WNBA Toronto bid long on aspirations, short on details… for now


Canada’s Kia Nurse. (Jessica Hill/AP)

A group called WNBA Toronto (@WNBATO) says they want to bring a women’s professional basketball franchise to Toronto by 2020.

Headed up by Canadian tech entrepreneurs Daniel Escott and Max Abrahams, WNBA Toronto has created a small buzz on social media, but their initial press release was light on concrete details. And so last week Sportsnet reached out to them in an effort to learn a little more about Escott and Abrahams, the group’s ambitions and why they decided to put this bid together.

Escott and Abrahams work for marketing and advertising agency New Media Group. As far as sports experience goes, the most relevant we could find was Escott’s time spent as CEO of Canadian startup Stealth Esports Venture.

So why the WNBA? As their story goes, a few months back, Abrahams, who attended Canadian high school basketball factory Eastern Commerce Collegiate Institute, was talking to an old high-school friend named Sami Hill – a member of Canada’s senior women’s national basketball team – when Abrahams turned to Hill and said, “We need to bring a WNBA team to Toronto.”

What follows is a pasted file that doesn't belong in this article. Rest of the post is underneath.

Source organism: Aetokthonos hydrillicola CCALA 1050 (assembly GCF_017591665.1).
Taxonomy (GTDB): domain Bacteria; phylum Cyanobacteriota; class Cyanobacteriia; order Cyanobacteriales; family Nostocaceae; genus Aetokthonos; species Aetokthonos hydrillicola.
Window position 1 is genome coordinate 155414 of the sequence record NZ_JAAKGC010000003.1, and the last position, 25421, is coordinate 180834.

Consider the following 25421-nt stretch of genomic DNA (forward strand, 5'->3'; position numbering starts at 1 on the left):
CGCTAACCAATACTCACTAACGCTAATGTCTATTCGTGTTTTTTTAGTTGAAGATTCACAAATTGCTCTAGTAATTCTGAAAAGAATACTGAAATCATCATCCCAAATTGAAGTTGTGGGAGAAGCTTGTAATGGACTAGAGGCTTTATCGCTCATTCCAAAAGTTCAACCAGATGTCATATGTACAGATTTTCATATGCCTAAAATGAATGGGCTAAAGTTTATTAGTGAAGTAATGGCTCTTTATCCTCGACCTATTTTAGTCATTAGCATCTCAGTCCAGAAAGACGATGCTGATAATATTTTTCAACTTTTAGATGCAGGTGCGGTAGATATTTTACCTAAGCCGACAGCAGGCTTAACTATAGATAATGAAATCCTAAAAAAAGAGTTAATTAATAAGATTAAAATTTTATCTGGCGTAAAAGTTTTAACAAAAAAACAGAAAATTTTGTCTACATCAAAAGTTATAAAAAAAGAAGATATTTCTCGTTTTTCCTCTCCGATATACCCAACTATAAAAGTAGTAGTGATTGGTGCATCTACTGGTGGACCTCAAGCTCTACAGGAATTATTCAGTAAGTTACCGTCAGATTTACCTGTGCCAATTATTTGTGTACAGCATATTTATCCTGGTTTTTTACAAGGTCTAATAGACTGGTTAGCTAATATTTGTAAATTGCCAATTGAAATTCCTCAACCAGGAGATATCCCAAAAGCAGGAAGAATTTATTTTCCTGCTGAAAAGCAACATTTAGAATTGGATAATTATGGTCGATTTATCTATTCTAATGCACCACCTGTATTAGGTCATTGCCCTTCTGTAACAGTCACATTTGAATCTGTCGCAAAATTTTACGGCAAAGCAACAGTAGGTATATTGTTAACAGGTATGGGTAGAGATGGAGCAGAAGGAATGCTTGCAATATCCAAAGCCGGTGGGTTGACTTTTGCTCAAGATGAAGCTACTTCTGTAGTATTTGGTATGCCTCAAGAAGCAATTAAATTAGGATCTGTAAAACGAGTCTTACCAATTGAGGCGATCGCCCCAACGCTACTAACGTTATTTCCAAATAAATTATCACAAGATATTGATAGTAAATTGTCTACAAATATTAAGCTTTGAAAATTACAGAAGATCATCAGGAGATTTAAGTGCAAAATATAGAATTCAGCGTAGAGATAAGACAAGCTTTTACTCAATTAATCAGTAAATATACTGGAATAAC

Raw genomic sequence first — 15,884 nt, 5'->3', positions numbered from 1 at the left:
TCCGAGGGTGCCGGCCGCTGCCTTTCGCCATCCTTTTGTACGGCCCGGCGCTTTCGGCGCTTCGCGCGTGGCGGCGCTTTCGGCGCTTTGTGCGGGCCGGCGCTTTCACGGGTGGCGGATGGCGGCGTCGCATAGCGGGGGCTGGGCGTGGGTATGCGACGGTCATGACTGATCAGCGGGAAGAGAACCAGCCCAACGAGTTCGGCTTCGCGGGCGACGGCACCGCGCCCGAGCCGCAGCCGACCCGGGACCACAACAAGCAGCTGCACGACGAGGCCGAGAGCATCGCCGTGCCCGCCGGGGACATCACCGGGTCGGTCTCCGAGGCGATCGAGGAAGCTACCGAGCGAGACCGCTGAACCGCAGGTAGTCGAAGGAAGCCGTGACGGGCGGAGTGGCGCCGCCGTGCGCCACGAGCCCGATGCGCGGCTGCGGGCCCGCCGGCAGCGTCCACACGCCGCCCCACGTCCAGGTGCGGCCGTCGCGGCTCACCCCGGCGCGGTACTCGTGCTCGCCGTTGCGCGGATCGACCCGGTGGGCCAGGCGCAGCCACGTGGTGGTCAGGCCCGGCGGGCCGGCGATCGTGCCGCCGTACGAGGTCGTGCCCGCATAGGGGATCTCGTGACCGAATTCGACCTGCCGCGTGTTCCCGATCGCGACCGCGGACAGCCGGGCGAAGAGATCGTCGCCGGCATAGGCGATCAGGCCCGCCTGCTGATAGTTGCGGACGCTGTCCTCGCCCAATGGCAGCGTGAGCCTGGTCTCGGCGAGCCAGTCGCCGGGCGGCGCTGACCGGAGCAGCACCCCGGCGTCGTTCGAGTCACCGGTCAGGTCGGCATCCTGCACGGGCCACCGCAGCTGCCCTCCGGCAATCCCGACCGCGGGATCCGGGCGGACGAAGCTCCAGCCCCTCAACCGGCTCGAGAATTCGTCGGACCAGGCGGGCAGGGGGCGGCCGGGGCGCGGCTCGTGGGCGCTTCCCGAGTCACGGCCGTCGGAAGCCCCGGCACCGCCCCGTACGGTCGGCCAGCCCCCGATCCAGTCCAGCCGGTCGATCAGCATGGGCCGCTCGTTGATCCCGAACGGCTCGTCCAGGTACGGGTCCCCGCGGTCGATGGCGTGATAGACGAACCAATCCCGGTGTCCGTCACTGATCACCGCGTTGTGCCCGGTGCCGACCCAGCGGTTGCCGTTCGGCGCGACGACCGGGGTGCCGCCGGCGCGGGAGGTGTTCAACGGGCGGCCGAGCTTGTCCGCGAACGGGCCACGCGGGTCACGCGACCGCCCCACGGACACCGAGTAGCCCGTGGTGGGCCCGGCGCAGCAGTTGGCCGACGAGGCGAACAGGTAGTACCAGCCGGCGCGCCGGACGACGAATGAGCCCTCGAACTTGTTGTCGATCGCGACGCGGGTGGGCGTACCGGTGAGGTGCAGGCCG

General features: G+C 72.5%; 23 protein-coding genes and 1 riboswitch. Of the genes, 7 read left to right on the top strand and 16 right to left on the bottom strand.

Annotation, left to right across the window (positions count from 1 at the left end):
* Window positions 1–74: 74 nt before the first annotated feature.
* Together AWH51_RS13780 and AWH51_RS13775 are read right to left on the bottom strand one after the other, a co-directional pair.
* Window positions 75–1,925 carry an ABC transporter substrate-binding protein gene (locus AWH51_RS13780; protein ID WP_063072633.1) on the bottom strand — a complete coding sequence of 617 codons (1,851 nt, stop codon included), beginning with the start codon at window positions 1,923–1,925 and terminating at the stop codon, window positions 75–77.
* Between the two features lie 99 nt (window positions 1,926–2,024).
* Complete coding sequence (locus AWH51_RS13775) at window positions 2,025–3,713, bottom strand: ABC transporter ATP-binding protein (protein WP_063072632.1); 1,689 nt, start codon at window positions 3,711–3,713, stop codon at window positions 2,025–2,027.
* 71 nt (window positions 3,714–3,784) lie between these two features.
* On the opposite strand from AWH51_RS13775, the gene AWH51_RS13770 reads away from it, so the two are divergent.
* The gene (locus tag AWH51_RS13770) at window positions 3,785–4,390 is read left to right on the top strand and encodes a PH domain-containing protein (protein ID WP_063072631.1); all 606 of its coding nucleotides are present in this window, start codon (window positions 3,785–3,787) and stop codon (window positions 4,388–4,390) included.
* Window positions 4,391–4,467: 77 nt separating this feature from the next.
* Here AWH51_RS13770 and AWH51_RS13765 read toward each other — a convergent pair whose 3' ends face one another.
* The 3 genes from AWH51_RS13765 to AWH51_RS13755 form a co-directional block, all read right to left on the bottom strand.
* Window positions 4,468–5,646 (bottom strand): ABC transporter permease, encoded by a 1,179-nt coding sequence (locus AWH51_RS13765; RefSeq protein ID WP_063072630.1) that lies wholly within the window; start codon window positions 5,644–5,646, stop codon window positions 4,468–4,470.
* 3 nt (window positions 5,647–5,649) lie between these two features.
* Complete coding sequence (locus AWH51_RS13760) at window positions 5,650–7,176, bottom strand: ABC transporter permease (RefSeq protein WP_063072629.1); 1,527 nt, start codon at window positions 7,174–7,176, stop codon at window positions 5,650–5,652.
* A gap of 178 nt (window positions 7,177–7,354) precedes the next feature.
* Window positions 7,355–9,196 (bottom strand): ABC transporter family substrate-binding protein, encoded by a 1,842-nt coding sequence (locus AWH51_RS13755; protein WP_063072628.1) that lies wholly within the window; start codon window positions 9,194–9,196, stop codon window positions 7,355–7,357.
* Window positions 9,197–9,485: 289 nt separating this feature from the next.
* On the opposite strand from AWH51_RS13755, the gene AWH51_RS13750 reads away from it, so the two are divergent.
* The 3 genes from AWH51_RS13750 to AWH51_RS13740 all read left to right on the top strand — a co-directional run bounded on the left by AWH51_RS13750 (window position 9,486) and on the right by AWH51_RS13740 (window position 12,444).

And so Abrahams, with Escott, went to work on an ambitious bid they hope will have a Toronto WNBA team fully operational in time for 2020.

“What it means is spring tip-off 2020 here in Toronto with the WNBA team commencing,” said Abrahams. “Over the next seven to nine weeks we’ll be raising our round of investment for the end of the summer. We’ll be presenting our bid to the WNBA, and then even before that we’ll be attending NBA Summer League as well to speak with ownership groups. So we’ve definitely got a lot on the go.”

Added Escott: “And as ambitious a timeline as that sounds like, the Atlanta expansion in 2008 was announced in October of that year and they just launched the following spring. So it’s been done before.”

Los Angeles Sparks’ Alana Beard, left, holds the championship trophy as she and teammates celebrate winning the WNBA basketball championship. (Jim Mone/AP)